In Mamet's only real out-and-out heist thriller, Gene Hackman stars as Joe Moore, an aging thief forced to commit a final job before he retires with his wife (Rebecca Pidgeon). Joe doesn't liked to be pushed, and because Mickey Bergman (Danny DeVito), a pigmy yet ruthless criminal, is the man strong-arming him, Joe has every intention of coning the con man. But, this being a Mamet flick, it's far more complicated than that. Joe isn't necessarily planning to con Mickey out of money, but he knows Mickey is planning to con him out of his fair share. This back and forth preparation of every possible contingency plan helps propel Heist to a smooth, steely little thriller.
One of the marvels of Heist is that the titular theft occurs roughly halfway into the movie. Goes to show you that committing the crime isn't necessarily difficult, it's getting away that's the bitch of the thing. A great watch for anyone who enjoys heist films, Mamet's style, and searing dialogue that practically flies off the screen. B+
In the same vein as Ronin and Hoffa, Hannibal doesn’t feel like it has been spawned from the mind of Mamet in any capacity. The violence is certainly higher than it ever is in the Hannibal Lecture franchise, but there’s nothing inherently great about this film (which doesn’t speak too highly for director Ridley Scott either, I suppose). A rather unnecessary sequel that spawned a wholly unnecessary prequel. Although, the brain-eating bit was a nice touch. C+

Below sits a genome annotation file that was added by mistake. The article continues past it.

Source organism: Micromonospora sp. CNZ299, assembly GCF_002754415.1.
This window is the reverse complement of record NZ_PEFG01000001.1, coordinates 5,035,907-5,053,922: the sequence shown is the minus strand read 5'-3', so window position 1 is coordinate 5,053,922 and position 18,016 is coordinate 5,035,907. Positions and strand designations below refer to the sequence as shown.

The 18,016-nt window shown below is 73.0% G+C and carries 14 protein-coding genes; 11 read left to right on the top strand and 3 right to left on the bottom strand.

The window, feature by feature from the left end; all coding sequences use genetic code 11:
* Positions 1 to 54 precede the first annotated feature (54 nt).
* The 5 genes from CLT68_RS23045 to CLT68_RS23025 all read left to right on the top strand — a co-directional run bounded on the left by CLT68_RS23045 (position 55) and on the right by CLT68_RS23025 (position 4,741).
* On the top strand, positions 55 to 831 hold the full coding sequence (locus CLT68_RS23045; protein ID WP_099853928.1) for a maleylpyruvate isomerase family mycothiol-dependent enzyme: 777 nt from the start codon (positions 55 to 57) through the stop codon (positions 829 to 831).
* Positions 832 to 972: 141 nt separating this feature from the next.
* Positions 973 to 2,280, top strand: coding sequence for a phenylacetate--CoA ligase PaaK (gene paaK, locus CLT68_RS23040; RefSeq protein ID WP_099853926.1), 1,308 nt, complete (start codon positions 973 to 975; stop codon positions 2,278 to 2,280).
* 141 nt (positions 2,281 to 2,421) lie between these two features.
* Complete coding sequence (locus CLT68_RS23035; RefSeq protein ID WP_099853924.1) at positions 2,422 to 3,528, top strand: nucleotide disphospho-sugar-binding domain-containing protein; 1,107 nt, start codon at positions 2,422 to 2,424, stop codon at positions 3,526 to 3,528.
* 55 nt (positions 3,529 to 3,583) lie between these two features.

In Spartan, the girl is missing. And because this girl is The Girl (I'm not being cute, this is literally how everyone refers to her), a high-level government operative played by Val Kilmer is sent to find her. Instructed to "go off the meter" and do whatever is necessary to get The Girl back, Spartan opens itself up to a new kind of Mamet underworld, that within the corruption of the U.S. government.
Spartan was released in theaters at the exact same time as Eternal Sunshine of the Spotless Mind, and I'll never forget everyone and their mom ranting and raving about Michel Gondry's modern day masterpiece, when all's I wanted to do was rewatch Ed O'Neil calmly barking orders at Val Kilmer. Although Spartan isn't the most critically revered film of Mamet's career (many, including my Mamet collaborator, Colin Harris, think Kilmer ranks among the most awkward Mamet speakers), I find it to be a worthy inclusion to a remarkable career. A-
The Shield – Strays (2004)
Never have I highlighted a film director’s work in television in this series, but this is one hell of a special occasion. The Shield is one of my favorite shows of all time. It was a brilliant, effective cop drama that is forever printed in my mind. So it’s saying a lot that Strays is my favorite episode in the entire series.
In the episode, Det. “Dutch” Wagenbach (Jay Karnes) has finally caught the serial rapist that he’s been chasing throughout the entire third season. Once Dutch has him in the interrogation room, the scene becomes quintessential Mamet in all the best ways.